US 5236149 A
A boundary layer control device including a rotating cylinder mounted on a shaft disposed along the trailing edge of the wing of an aircraft and a flap structure secured to the shaft on which the rotating cylinder is mounted. In the preferred embodiment, the flap structure is coupled to the shaft by brackets, each of which having one end pivoted about the shaft and an opposite end to which the flap is pivotally supported. This arrangement facilitates rotation of the flap structure between a first "cruise" position in which the flap structure is disposed substantially horizontally at the trailing edge of the wing, and a second "VTOL" position in which the flap is disposed either above or below the wing in a "stowed" or aerodynamically hidden position. Various other embodiments are disclosed.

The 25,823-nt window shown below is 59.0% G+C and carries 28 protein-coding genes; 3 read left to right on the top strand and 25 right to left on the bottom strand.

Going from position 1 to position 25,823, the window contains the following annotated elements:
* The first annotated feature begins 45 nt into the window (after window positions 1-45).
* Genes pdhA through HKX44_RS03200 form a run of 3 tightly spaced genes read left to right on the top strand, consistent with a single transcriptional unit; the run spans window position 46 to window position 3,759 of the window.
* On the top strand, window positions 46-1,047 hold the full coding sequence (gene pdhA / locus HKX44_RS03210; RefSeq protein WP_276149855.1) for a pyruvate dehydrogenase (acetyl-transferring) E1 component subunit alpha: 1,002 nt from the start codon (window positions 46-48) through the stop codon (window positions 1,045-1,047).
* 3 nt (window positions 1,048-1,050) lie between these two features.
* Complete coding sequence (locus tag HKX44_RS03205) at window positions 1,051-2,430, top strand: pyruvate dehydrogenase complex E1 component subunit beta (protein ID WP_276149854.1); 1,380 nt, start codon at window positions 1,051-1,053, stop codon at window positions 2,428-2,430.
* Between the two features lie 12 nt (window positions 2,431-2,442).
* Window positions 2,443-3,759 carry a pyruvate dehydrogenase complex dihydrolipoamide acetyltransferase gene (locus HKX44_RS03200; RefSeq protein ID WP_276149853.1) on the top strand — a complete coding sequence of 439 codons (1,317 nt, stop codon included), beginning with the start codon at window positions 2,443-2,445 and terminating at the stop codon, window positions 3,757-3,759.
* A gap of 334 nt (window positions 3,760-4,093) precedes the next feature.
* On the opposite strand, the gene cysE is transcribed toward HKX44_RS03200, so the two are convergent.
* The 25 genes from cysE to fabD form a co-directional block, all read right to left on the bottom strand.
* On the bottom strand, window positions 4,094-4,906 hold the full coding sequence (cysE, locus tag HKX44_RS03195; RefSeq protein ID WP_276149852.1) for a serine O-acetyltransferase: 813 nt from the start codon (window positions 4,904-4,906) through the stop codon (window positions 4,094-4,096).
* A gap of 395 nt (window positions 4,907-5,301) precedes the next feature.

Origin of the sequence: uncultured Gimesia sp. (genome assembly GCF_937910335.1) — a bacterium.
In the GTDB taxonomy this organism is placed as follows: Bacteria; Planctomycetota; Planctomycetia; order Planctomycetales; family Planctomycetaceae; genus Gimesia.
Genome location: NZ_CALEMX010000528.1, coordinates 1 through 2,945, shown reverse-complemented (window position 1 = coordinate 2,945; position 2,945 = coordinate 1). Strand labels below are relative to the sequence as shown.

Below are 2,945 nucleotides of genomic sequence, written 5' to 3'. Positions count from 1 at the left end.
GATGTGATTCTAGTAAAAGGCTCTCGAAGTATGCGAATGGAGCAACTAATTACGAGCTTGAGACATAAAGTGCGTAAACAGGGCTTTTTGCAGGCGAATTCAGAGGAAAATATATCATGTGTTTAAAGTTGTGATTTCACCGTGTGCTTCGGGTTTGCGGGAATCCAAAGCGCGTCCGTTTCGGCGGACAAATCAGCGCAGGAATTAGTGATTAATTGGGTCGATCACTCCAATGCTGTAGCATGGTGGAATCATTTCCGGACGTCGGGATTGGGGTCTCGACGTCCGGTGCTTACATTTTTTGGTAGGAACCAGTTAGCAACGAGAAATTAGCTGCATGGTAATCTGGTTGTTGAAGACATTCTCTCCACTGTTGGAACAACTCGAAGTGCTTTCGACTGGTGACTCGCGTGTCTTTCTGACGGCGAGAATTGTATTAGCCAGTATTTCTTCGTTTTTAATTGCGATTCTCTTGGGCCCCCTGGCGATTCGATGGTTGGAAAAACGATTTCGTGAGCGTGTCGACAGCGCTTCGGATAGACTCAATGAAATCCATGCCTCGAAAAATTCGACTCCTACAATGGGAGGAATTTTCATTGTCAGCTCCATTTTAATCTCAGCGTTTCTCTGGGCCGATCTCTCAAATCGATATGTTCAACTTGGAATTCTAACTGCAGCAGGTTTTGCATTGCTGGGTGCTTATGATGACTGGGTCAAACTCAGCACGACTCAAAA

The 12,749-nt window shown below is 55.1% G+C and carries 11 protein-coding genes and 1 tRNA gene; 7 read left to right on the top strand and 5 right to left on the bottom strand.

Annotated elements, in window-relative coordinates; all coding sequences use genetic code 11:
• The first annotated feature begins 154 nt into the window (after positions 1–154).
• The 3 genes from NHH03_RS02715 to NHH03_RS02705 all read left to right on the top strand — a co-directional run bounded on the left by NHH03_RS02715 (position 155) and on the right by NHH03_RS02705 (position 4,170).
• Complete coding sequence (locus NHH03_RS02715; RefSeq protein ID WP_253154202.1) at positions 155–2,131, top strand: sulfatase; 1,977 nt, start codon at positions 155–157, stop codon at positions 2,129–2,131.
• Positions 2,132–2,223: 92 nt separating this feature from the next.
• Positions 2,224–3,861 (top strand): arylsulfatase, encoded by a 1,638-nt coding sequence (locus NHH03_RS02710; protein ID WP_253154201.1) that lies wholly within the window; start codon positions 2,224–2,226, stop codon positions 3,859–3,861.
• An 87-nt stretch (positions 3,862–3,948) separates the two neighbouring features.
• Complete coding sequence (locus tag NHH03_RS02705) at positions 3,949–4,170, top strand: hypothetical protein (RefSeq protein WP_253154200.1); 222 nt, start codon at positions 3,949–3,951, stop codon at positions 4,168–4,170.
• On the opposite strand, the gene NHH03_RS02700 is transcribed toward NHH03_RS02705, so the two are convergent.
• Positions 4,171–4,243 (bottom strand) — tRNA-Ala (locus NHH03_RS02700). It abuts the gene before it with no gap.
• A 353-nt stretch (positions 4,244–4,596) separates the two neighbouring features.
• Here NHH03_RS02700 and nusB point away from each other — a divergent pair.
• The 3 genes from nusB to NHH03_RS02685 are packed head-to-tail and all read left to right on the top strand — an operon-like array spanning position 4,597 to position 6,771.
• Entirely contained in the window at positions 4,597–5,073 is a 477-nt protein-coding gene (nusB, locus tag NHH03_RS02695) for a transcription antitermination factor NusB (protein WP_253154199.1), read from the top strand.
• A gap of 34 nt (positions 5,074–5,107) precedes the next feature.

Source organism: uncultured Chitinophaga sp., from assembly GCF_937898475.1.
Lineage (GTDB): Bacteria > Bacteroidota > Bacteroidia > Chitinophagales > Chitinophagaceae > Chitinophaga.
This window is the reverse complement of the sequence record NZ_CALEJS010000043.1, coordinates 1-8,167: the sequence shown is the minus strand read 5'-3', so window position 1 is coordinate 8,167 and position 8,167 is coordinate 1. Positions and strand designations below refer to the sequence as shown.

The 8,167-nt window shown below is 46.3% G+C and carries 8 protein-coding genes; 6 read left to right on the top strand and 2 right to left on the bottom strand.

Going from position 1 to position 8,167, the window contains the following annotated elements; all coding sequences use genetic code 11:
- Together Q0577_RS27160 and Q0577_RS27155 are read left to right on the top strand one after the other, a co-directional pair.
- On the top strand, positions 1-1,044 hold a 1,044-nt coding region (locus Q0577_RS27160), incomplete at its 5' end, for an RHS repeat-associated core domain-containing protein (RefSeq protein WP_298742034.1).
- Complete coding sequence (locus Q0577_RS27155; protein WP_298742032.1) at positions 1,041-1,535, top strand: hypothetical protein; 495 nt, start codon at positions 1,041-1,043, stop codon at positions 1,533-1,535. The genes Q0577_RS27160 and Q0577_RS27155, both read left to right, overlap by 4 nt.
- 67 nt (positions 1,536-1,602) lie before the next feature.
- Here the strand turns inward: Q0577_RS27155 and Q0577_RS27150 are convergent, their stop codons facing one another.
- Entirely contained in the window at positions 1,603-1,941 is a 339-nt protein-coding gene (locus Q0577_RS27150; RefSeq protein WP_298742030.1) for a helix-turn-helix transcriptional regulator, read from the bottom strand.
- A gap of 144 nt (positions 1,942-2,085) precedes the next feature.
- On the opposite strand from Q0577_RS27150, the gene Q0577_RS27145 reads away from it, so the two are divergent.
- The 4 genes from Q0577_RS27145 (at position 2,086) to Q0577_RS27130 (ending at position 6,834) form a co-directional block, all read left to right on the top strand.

1. Boundary layer control apparatus for use with wing members of a tilt-rotor VTOL aircraft, comprising:
a cylindrical body supported for rotation on each wing of the aircraft and extending along a major portion of the lateral extent of each said wing, said cylindrical body being continuously driven in rotation about an axis which extends substantially parallel to said lateral extent of said wing, and
flap means coupled to each said wing and including means for moving said flap means relative to said rotatable cylindrical body between a substantially horizontally disposed first position in which said flap means is "aerodynamically visible" when said aircraft is operative in a "cruise mode", and a second position in which said flap means is disposed in an "aerodynamically hidden" position when said aircraft is operating in a "VTOL" mode,